Now Judge Gardner is holding court hearings (March 22,01) in Josephine County on charges brought by local defense attorneys against the district attorney’s office of improperly influencing grand juries. The DA is accused of influencing grand juries by using instructors from various agencies, including children’s services, narcotic officers, state police officers, to inform the jurors on the legalities of, drugs, and sex abuse cases pertaining to the indictment the DA was seeking. The result, usually, was an indictment. In fact, if the rate of indictments by the grand juries wasn’t 100% this reporter would be greatly surprised. Under this tutoring the grand jury became clones of the DA. How can the state lose on a deal like that? The fact is they seldom did. Interestingly, Jody Stutsman Vaughn, the excitable T.J. Burris prosecutor, was the one that brought in children’s services to inform grand juries on sex cases.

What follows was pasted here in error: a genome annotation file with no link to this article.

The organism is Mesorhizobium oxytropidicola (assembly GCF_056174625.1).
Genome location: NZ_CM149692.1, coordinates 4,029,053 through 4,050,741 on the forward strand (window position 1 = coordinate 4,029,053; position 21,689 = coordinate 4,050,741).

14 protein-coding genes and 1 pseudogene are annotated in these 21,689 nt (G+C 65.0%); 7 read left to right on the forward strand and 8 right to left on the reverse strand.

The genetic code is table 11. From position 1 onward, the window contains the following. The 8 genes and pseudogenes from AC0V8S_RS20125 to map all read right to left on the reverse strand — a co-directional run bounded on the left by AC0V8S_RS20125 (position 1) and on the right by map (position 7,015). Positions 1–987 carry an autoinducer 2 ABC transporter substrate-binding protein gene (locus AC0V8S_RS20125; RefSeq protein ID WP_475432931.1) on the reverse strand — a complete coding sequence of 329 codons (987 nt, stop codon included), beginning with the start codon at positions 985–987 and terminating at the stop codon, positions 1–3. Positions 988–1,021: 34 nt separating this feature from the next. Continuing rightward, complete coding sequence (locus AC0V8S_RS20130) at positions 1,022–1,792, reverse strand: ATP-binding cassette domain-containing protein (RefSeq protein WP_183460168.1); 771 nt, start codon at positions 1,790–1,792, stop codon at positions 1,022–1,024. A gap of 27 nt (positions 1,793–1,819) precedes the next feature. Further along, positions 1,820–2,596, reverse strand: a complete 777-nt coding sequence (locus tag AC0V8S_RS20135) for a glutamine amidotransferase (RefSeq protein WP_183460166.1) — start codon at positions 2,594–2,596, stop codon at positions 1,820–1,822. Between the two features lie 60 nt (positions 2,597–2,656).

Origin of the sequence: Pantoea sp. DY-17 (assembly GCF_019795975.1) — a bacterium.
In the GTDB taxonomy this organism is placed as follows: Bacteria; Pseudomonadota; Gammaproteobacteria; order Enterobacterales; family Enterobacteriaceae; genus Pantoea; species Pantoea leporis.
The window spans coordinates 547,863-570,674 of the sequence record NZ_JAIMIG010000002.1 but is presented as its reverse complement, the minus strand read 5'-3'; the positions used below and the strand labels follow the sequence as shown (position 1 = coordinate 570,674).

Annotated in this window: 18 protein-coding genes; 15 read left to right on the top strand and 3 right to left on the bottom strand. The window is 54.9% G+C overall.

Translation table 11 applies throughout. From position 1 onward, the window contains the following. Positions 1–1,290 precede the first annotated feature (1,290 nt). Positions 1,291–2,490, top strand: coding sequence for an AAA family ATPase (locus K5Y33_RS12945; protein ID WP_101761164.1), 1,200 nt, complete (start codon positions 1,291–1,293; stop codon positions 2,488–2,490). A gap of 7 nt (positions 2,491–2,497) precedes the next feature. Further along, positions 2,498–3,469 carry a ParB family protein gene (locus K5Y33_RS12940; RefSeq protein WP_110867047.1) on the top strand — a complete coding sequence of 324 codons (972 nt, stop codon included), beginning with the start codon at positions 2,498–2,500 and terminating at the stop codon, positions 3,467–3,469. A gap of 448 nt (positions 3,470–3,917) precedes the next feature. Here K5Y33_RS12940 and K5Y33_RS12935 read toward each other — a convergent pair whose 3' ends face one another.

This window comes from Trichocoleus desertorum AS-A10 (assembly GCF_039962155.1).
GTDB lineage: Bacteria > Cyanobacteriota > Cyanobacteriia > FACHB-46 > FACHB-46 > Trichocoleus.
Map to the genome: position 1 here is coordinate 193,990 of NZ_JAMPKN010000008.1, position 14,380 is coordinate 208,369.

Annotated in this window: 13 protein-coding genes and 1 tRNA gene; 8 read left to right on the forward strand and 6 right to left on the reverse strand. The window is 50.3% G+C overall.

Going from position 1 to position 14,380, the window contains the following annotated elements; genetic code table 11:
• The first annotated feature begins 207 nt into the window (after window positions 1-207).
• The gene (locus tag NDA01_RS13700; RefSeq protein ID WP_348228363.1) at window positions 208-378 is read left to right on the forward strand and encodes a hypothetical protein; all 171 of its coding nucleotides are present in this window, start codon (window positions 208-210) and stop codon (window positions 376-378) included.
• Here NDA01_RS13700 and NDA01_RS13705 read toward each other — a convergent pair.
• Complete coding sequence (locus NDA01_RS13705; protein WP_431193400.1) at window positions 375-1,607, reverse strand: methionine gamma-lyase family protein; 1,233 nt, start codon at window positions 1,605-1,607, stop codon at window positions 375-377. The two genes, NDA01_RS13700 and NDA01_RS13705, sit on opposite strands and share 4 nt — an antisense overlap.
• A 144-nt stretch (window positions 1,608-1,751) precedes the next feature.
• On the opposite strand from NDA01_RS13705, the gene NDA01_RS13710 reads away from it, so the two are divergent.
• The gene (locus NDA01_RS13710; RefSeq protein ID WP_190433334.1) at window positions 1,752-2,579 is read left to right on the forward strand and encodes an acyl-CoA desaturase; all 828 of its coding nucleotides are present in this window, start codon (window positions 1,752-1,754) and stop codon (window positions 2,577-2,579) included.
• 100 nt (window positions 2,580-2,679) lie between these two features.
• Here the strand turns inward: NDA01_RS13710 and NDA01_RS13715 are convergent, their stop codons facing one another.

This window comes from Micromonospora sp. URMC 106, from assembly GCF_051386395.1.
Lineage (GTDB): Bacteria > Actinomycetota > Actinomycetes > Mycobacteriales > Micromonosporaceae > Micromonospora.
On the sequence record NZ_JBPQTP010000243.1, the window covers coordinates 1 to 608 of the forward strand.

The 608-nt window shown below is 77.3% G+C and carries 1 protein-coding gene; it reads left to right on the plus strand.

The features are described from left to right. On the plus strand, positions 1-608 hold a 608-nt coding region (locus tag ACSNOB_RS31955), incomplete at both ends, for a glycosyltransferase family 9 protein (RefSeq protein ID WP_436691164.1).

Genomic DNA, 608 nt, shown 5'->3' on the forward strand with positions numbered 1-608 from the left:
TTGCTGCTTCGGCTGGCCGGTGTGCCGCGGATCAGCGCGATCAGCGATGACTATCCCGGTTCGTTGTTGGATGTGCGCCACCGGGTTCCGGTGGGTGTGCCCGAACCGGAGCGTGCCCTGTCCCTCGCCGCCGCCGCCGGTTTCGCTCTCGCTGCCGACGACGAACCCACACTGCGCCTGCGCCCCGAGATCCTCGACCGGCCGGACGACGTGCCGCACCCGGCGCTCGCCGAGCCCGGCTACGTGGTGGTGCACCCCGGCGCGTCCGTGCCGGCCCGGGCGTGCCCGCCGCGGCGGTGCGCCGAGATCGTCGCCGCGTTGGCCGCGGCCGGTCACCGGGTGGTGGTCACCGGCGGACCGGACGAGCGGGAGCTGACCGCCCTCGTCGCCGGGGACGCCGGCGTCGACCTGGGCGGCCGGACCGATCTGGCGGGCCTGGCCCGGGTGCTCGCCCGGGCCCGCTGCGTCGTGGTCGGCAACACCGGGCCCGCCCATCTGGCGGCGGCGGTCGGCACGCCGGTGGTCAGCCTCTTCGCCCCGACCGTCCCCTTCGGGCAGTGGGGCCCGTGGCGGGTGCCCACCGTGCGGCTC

This grand jury sent T.J. Burris on a long tortuous journey through the infamous Josephine County criminal justice system. In attempting to defend himself Burris spent well over $100,000 on his defense, with a reported $80,000 going to his defense attorney Claudia Brown’s firm. In the end Burris went to prison. First the procedures then the conviction. The DA gets up to a 98 percent conviction rate in most prosecutions.
One of the biggest money transfer agencies in this county of about 75,000 is the Josephine county criminal justice system coupled with the local attorneys.
At the conclusion of this article are the following prophetic words: "The road this case has taken may be rife with potentially damaging legal land mines that could start exploding at anytime, to the embarrassment of those involved." It appears the land mines have started to explode 29 months after the following article was written. Will there finally be fair trials and justice in Josephine County, and what about T.J. Burris? JT